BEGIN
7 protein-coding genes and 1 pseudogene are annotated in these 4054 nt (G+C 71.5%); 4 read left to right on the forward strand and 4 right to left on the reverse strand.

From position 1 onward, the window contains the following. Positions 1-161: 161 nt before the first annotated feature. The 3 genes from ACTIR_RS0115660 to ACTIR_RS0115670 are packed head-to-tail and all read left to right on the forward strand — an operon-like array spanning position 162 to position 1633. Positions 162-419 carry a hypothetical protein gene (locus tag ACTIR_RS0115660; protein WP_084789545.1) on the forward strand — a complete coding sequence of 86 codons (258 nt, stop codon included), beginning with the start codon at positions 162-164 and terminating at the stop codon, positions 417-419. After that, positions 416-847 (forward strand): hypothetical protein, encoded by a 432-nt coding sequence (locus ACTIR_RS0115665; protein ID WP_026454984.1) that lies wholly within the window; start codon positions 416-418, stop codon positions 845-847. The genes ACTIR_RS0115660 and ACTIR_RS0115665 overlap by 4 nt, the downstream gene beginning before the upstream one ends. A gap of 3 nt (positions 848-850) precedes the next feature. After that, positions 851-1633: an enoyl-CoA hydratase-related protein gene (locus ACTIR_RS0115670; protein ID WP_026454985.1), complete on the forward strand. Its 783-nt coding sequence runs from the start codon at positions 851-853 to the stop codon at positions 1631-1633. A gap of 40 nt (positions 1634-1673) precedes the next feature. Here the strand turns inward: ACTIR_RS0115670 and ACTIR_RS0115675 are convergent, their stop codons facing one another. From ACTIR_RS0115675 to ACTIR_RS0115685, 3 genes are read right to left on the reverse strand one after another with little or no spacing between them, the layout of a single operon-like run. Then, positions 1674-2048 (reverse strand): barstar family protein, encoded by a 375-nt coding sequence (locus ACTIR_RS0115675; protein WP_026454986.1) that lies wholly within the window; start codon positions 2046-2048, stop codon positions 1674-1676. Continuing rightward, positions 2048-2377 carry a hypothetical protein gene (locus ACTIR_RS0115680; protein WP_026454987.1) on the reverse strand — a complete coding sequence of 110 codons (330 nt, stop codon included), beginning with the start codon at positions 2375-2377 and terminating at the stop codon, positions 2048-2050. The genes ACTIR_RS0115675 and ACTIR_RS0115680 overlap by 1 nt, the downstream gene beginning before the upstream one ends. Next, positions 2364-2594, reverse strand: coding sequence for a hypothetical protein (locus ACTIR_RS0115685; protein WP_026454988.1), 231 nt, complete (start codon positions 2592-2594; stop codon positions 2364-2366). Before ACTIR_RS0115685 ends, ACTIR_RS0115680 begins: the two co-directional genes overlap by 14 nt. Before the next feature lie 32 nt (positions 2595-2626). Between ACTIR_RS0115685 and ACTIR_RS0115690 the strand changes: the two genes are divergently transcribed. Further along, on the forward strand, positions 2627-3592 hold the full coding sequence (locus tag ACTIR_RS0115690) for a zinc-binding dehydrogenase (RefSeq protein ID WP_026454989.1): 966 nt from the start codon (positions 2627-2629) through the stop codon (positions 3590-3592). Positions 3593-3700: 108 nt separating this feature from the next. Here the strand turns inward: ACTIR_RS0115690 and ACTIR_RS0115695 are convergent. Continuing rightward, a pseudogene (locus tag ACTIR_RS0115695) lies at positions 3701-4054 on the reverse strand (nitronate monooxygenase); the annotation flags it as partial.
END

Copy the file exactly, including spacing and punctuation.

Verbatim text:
7 protein-coding genes and 1 pseudogene are annotated in these 4054 nt (G+C 71.5%); 4 read left to right on the forward strand and 4 right to left on the reverse strand.

From position 1 onward, the window contains the following. Positions 1-161: 161 nt before the first annotated feature. The 3 genes from ACTIR_RS0115660 to ACTIR_RS0115670 are packed head-to-tail and all read left to right on the forward strand — an operon-like array spanning position 162 to position 1633. Positions 162-419 carry a hypothetical protein gene (locus tag ACTIR_RS0115660; protein WP_084789545.1) on the forward strand — a complete coding sequence of 86 codons (258 nt, stop codon included), beginning with the start codon at positions 162-164 and terminating at the stop codon, positions 417-419. After that, positions 416-847 (forward strand): hypothetical protein, encoded by a 432-nt coding sequence (locus ACTIR_RS0115665; protein ID WP_026454984.1) that lies wholly within the window; start codon positions 416-418, stop codon positions 845-847. The genes ACTIR_RS0115660 and ACTIR_RS0115665 overlap by 4 nt, the downstream gene beginning before the upstream one ends. A gap of 3 nt (positions 848-850) precedes the next feature. After that, positions 851-1633: an enoyl-CoA hydratase-related protein gene (locus ACTIR_RS0115670; protein ID WP_026454985.1), complete on the forward strand. Its 783-nt coding sequence runs from the start codon at positions 851-853 to the stop codon at positions 1631-1633. A gap of 40 nt (positions 1634-1673) precedes the next feature. Here the strand turns inward: ACTIR_RS0115670 and ACTIR_RS0115675 are convergent, their stop codons facing one another. From ACTIR_RS0115675 to ACTIR_RS0115685, 3 genes are read right to left on the reverse strand one after another with little or no spacing between them, the layout of a single operon-like run. Then, positions 1674-2048 (reverse strand): barstar family protein, encoded by a 375-nt coding sequence (locus ACTIR_RS0115675; protein WP_026454986.1) that lies wholly within the window; start codon positions 2046-2048, stop codon positions 1674-1676. Continuing rightward, positions 2048-2377 carry a hypothetical protein gene (locus ACTIR_RS0115680; protein WP_026454987.1) on the reverse strand — a complete coding sequence of 110 codons (330 nt, stop codon included), beginning with the start codon at positions 2375-2377 and terminating at the stop codon, positions 2048-2050. The genes ACTIR_RS0115675 and ACTIR_RS0115680 overlap by 1 nt, the downstream gene beginning before the upstream one ends. Next, positions 2364-2594, reverse strand: coding sequence for a hypothetical protein (locus ACTIR_RS0115685; protein WP_026454988.1), 231 nt, complete (start codon positions 2592-2594; stop codon positions 2364-2366). Before ACTIR_RS0115685 ends, ACTIR_RS0115680 begins: the two co-directional genes overlap by 14 nt. Before the next feature lie 32 nt (positions 2595-2626). Between ACTIR_RS0115685 and ACTIR_RS0115690 the strand changes: the two genes are divergently transcribed. Further along, on the forward strand, positions 2627-3592 hold the full coding sequence (locus tag ACTIR_RS0115690) for a zinc-binding dehydrogenase (RefSeq protein ID WP_026454989.1): 966 nt from the start codon (positions 2627-2629) through the stop codon (positions 3590-3592). Positions 3593-3700: 108 nt separating this feature from the next. Here the strand turns inward: ACTIR_RS0115690 and ACTIR_RS0115695 are convergent. Continuing rightward, a pseudogene (locus tag ACTIR_RS0115695) lies at positions 3701-4054 on the reverse strand (nitronate monooxygenase); the annotation flags it as partial.